The definition of a contract is "an agreement upon sufficient consideration to do or not do a particular thing." (Or things)
Which of he following five transactions are contracts: buying a newspaper, getting married, using your credit card, making a phone call, or sharing a car pool?
If you answered yes to all five, you were right. That's because each of those transactions falls within the definition of a contract, which is "an agreement upon sufficient consideration to do or not do a particular thing."
Here's how that definition works out in a sampling of those types of transactions:
When you buy a newspaper, the sufficient consideration is the price of the paper. For it, the newspaper boy agrees to do a particular service—namely, hand over today's copy of the Daily Planet (or whatever paper it is that you are buying). If you shortchange him or if he hands over a copy of yesterday's Tribune, that's a breach of the contract.
When you get married, the sufficient considerations are your emotional, physical, and financial services. For it, your spouse agrees to do a particular thing: provide equivalent services for you.
When you make a phone call, the sufficient consideration is the number of coins you put in the slot. For it, the telephone company agrees to do a particular thing: put you through clearly for three minutes to the local number called. If you use a slug, or the phone company connects you to a wrong number or a line heavy with static, that's a breach of the contract.
We are by tradition and practice a society based on contractual relations—from the informal and commonplace (switching on electric power for the TV, getting on a bus, ordering a hamburger) to the rigidly structured and significant (buying a house or car, taking out a bank loan, signing an employment contract). The legal definition of a contract is "an agreement upon sufficient consideration to do or not do a particular thing:" Comment legal authorities M. J. and J. S. Ross: "In civil law, the contract is the basic legal concept, the foundation of all legal relations:"
That's why common law considers contracts binding and enforceable in courts of law. Today's statutes on contracts, which have grown out of the common law, are incorporated in the Uniform Commercial Code (UCC), adopted by most states. Those states that have not subscribed to the UCC have enacted their own statutory versions of it. In all states, the law gives you the right to enter into contracts and to go the courts, if necessary, to have them carried out or to provide redress when breached.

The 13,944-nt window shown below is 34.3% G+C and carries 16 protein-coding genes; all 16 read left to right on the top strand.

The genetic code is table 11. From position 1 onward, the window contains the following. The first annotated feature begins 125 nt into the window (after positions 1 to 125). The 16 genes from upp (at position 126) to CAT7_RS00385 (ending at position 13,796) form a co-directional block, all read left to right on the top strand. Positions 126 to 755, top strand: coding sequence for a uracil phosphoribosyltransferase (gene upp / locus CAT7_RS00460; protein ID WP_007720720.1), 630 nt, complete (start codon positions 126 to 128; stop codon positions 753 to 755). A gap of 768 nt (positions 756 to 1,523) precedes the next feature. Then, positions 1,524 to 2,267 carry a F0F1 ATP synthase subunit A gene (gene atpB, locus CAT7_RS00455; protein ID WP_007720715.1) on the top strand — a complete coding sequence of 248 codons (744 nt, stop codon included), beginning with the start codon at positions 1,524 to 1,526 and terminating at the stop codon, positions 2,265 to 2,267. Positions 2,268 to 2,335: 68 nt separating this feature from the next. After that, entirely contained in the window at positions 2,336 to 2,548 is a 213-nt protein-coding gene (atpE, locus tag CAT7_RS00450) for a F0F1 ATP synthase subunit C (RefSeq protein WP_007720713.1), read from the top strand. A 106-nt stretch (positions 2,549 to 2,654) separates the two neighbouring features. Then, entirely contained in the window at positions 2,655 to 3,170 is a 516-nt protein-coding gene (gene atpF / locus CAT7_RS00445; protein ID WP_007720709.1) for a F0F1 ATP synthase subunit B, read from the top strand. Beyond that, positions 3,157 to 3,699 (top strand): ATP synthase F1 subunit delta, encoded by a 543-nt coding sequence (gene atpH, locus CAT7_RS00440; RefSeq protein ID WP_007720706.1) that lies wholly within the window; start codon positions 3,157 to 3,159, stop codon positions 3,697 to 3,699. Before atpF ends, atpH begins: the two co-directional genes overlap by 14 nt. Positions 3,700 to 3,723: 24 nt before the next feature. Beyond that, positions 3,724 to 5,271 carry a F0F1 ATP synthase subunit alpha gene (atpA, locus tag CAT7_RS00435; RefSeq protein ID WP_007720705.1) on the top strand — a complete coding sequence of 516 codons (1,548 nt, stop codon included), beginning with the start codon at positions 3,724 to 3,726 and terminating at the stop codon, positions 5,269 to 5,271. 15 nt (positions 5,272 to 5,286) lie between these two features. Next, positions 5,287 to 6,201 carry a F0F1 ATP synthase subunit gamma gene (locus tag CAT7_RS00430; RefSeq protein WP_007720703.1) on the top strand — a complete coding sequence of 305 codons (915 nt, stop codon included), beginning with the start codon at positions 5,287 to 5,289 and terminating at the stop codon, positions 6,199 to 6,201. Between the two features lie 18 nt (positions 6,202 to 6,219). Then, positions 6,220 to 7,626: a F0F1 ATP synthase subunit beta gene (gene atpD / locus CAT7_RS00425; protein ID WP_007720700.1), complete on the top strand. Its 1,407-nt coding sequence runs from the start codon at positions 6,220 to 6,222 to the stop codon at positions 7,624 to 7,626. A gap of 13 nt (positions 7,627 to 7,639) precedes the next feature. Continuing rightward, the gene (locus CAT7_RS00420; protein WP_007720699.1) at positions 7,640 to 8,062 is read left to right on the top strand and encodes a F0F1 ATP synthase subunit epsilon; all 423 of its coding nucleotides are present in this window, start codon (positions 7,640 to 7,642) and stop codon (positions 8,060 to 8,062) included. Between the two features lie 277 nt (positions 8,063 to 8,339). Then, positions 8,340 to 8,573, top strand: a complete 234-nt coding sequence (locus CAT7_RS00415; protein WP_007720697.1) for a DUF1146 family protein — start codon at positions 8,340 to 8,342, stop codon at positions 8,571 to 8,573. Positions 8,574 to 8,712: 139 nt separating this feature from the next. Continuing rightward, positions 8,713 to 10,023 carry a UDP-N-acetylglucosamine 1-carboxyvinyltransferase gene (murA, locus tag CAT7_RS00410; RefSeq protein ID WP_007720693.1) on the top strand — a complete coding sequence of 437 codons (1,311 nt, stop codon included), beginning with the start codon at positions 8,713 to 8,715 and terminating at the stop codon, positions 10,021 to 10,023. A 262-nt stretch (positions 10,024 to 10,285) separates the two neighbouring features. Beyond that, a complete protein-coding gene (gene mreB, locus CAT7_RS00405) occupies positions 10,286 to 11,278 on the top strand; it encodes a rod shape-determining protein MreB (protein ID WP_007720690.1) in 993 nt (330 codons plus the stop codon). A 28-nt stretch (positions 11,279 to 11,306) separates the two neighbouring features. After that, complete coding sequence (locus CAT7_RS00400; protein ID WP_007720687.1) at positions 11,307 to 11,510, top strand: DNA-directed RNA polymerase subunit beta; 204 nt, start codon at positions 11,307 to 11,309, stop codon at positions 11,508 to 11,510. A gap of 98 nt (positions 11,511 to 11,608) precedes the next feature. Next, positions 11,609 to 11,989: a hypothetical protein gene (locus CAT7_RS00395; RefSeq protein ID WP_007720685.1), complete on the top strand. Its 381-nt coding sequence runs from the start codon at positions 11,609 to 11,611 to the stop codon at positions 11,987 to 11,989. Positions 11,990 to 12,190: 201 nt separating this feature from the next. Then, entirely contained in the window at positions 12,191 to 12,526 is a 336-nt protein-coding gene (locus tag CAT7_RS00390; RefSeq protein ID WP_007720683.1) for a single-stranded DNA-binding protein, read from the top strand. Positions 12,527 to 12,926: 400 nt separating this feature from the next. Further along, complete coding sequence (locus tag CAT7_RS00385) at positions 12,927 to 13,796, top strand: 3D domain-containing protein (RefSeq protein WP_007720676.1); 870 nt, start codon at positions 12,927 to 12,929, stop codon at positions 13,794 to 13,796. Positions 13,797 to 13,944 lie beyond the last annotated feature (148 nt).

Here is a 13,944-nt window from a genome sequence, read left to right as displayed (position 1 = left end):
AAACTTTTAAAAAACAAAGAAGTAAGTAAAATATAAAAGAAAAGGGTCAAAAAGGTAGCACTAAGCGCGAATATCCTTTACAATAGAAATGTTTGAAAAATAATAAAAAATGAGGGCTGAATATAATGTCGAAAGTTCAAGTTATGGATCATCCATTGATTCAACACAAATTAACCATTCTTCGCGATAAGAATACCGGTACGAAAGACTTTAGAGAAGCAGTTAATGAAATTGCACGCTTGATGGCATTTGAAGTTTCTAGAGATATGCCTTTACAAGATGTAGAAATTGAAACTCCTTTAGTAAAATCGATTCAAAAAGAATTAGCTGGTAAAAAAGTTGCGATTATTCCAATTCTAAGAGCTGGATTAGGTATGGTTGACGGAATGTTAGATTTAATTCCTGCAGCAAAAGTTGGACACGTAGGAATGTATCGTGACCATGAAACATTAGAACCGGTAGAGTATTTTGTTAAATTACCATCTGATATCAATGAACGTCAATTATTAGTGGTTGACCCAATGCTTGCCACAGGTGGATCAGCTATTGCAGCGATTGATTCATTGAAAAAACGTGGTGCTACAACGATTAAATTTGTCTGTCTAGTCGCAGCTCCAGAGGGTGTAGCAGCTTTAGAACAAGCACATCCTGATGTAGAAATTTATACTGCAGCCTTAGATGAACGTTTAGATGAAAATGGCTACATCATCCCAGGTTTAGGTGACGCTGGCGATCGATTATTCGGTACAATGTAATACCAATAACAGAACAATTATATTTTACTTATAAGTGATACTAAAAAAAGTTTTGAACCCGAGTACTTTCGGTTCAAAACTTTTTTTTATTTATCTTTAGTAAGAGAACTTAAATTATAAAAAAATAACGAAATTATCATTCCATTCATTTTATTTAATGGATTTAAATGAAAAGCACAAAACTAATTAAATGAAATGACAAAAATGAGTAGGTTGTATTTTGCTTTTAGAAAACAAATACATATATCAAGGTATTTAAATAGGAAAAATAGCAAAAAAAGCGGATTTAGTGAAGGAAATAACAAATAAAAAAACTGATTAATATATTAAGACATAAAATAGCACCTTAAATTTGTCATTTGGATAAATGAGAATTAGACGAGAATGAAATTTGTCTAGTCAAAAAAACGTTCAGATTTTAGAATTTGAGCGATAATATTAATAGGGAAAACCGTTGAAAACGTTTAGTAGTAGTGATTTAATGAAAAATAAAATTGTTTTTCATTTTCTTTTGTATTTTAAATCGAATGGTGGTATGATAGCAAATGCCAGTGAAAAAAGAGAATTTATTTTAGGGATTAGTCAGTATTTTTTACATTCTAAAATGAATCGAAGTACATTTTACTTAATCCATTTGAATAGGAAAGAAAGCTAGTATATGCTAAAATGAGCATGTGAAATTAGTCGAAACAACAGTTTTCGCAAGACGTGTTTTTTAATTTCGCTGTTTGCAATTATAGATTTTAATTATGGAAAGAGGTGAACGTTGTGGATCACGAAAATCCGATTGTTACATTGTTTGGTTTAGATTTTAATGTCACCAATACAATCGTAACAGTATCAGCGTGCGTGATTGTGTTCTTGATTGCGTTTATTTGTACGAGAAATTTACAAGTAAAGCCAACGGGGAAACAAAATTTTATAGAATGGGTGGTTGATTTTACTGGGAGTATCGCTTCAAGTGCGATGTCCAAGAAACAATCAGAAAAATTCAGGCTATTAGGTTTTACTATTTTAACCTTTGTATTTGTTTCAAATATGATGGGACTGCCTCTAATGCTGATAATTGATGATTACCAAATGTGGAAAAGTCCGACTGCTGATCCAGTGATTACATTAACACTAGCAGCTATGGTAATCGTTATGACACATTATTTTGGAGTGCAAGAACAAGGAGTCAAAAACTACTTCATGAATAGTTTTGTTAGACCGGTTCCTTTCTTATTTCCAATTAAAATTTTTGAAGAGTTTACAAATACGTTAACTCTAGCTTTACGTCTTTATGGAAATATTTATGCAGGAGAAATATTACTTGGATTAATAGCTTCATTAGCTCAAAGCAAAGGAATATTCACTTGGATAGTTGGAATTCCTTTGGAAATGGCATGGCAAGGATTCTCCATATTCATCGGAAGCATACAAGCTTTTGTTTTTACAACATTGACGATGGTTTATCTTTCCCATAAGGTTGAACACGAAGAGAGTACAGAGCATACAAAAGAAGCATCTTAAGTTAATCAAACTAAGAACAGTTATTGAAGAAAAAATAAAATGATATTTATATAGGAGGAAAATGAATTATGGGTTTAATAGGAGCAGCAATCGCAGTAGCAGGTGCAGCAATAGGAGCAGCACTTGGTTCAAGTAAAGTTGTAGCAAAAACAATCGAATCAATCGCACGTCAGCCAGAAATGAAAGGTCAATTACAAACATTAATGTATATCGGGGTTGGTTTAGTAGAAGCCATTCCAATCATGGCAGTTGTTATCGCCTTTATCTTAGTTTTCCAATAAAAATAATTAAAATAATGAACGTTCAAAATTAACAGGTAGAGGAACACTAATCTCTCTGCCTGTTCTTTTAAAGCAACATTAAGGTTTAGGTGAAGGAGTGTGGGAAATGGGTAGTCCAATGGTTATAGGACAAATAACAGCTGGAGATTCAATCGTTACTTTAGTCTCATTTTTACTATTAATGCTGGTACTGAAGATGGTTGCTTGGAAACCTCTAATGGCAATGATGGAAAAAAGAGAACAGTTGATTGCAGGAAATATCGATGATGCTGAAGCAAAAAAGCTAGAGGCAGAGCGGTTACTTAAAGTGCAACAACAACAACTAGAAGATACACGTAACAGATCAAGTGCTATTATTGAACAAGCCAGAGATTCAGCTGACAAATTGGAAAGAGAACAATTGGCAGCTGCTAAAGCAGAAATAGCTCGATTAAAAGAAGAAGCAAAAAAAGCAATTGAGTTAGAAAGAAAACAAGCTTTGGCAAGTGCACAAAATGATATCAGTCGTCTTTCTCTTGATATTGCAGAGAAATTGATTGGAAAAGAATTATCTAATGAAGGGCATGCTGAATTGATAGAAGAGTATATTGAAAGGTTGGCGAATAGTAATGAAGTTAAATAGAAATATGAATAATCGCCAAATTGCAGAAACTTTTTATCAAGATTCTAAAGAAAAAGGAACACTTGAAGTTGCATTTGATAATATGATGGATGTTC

The Basic Rules Governing Contracts
What are the essential elements of a contract?
A. The offer. The offer is a promise to do (or not do) something specific in return for the other party or parties doing something specific (or not doing something specific). When you promise your brother-in-law you'll pay him X dollars to repair your plumbing if he promises to do the job by such-and-such a date, that's an offer.
B. The acceptance. This is when your brother-in-law agrees to your offer.
C. The consideration. Consideration is when you get something in return (repaired plumbing) for what you give (X dollars). Although there are some exceptions, without consideration for each party to an agreement, there's no contract.
These three essential elements apply whether a contract is implied or expressed. When all the terms are specifically expressed, that's an expressed contract. Your life insurance policy is an example. When the terms are not specifically expressed, but rather implied by the actions and behavior of the parties in certain circumstances, the law says a contract exists. That's an implied contract, the kind you enter into when you step into a cab.
How do I make my offer?
Any way—orally, in writing, even by sign language—provided the person to whom you're making the offer is aware that you're doing so. If you're making the offer by mail, it's a good idea to send it certified. Then you'll have proof that the person to whom you made the offer actually received it.
If I say to my brother-in-law as a joke, "I'll give you the house if you fix the plumbing" am I stuck with a contract?
No. The law does not regard an offer made in jest as valid.
How specific must I make my offer in order for it to be valid?
As specific as you can. When you offer your brother-in-law X dollars to repair your plumbing, it's wise to also specify when the job is to be done, who pays for the supplies, when your brother-in-law will receive payment, whether payment is subject to your approval of the job, and so on. An offer that's vague about who, what, when, or how much is not valid.
After I make an offer, do I have the right to withdraw it?
Yes. You can withdraw it at any time before it's accepted. If you've set a deadline for acceptance, your offer is automatically withdrawn if it's not accepted by that deadline. If you don't set a deadline for acceptance, your otter expires within a reasonable time.
My brother-in-law rejected my offer.
Then a few days later, he said he's changed his mind and is ready to do the job. I told him, "Sorry, but the offer no longer stands." He says it does. Who's right?
You are. A rejection terminates an offer. Another offer must be made before he can accept. Contract negotiation is basically a matter of offers and counteroffers.
Does my offer, once it's accepted, automatically become part of the contract?
Not necessarily. An offer covers only basic terms (subject of the contract, price, and so on). It need not include all details, as anyone who's ever bought a house knows. Amendments to the offer can appear by mutual consent in the eventual contract.